Lack of funding for salaries led to many teachers leaving the profession. The average class size increased from 37 in 1927 to 43 in 1938 due to the resulting teacher shortage. Frequent and often contradictory directives were issued by Reich Minister of the Interior Wilhelm Frick, Bernhard Rust of the Reichserziehungsministerium (Ministry of Education), and various
other agencies regarding content of lessons and acceptable textbooks for use in primary and secondary schools. Books deemed unacceptable to the regime were removed from school libraries.
HOLOCAUST PHOTO: JEWISH CHILDREN
LOOK OUT FROM BEHIND A WALL OF BARBED WIRE.
Indoctrination in National Socialist thought was made compulsory in January 1934. Students selected as future members of the party elite were indoctrinated from the age of 12 at Adolf Hitler Schools for primary
education and National Political Inspectorate of Education for
secondary education. Detailed National Socialist indoctrination of future holders of the elite military rank was undertaken at Order Castles.
Primary and secondary education focused on racial biology, population policy, culture, geography, and especially physical fitness.
Military education became the central component of physical education, and education in physics was oriented toward subjects with military
applications such as ballistics and aerodynamics. Students were
required to watch all films prepared by the school division of the Ministry Enlightenment and Propaganda.
Nazi propaganda photo:
A mother, her daughters and her
son in the uniform of the Hitler
Youth pose for the magazine "SS Leitheft February 1943.
Nazi Germany had a strong anti tobacco movement. Pioneering research by Franz
H. Müller in 1939 demonstrated a causal link between tobacco smoking and lung
cancer. The Reich Health Office took measures to try to limit smoking, including
producing lectures and pamphlets. Smoking was banned in many workplaces, on trains,
and among on duty members of the military. Government agencies also worked to
general public health campaign, water supplies were cleaned up, lead and mercury
were removed from consumer products, and women were urged to undergo regular
screenings for breast cancer.
Government run health care insurance plans were available, but Jews were denied
coverage starting in 1933. That same year, Jewish doctors were forbidden to treat
government insured patients. In 1937 Jewish doctors were forbidden to treat non
Jewish patients, and in 1938 their right to practice medicine was removed entirely.
Medical experiments, many of them unscientific, were performed on concentration
camp inmates beginning in 1941. The most notorious doctor to perform medical
experiments was SS Hauptsturmführer Dr Josef Mengele, camp doctor at Auschwitz.
Many of his victims died or were intentionally killed. Concentration camp inmates were
made available for purchase by pharmaceutical companies for drug testing and other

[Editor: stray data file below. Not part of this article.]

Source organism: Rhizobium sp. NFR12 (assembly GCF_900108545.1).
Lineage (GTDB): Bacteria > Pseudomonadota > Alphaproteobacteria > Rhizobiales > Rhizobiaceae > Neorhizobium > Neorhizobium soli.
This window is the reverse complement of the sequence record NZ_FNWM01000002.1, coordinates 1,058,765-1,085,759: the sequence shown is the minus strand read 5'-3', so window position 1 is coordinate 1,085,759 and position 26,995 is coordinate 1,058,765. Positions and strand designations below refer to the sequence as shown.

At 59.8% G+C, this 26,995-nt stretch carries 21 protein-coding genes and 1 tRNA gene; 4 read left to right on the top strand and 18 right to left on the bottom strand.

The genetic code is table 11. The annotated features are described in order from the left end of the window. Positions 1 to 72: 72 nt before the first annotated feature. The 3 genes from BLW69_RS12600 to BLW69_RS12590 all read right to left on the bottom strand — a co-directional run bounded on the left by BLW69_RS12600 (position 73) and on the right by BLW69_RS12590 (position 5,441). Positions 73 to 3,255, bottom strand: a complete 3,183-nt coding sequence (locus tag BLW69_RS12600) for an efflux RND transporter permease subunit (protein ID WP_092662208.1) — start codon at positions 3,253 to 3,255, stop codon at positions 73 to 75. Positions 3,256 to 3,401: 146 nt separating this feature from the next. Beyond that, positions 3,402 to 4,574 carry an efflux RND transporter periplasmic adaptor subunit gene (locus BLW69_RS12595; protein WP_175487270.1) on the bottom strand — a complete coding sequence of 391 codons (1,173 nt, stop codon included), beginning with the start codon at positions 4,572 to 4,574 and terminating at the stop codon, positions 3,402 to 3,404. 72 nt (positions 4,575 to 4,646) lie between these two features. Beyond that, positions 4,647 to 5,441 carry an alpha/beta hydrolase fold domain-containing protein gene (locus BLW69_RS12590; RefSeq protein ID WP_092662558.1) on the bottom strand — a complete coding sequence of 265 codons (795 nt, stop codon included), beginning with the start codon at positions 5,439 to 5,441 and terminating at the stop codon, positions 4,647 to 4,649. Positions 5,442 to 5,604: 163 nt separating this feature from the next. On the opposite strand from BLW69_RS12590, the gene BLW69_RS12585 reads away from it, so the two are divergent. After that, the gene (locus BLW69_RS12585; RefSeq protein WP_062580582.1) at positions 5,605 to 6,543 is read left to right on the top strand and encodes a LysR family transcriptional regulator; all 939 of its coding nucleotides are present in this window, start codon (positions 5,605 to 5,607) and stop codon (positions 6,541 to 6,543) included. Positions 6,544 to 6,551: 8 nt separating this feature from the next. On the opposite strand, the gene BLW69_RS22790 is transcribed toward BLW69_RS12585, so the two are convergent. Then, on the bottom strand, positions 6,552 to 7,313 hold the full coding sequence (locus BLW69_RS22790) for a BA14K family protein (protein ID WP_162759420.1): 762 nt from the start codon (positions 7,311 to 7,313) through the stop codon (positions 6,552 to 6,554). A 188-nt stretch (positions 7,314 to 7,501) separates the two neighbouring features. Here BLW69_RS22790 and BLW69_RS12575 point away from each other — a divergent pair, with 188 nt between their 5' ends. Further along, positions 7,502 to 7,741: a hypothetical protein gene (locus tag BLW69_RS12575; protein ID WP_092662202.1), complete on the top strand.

Women were a cornerstone of Nazi social policy. The Nazis opposed the feminist
movement, claiming that it was the creation of Jewish intellectuals, and instead
advocated a patriarchal society in which the German woman would recognise that her
"world is her husband, her family, her children, and her home." Soon after the seizure of
power, feminist groups were shut down or incorporated into the National Socialist Women's League. This organisation coordinated groups throughout the country to promote motherhood and household activities. Courses were offered on child rearing, sewing, and cooking. The League published the NS Frauen Warte, the only NSDAP approved women's magazine in Nazi Germany. Despite some propaganda aspects, it was predominantly an ordinary woman's magazine.
Women were encouraged to leave the workforce, and the creation of large families by racially suitable women was promoted through a propaganda campaign. Women received a bronze award known as the Ehrenkreuz der Deutschen Mutter (Cross of Honour of the German Mother) for giving birth to four children, silver for six, and gold for eight or more. Large families received subsidies to help with their utilities, school fees, and household expenses. Though the measures led to increases in the birth rate, the number of families having four or more children declined by five per cent between 1935 and 1940. Removing women from the workforce did not have the intended effect of freeing up jobs for men. Women were for the most part employed as domestic servants, weavers, or in the food and drink industries jobs that were not of interest to men. Nazi philosophy prevented large numbers of women from being hired to work in munitions factories in the build-up to the war, so foreign labourers were brought in. After the war started, slave labourers were extensively used. In January 1943 Hitler signed a decree requiring all women under the age of fifty to report for work assignments to help the war effort. Thereafter, women were funnelled into agricultural and industrial jobs. By September 1944, 14.9 million women were working in munitions production.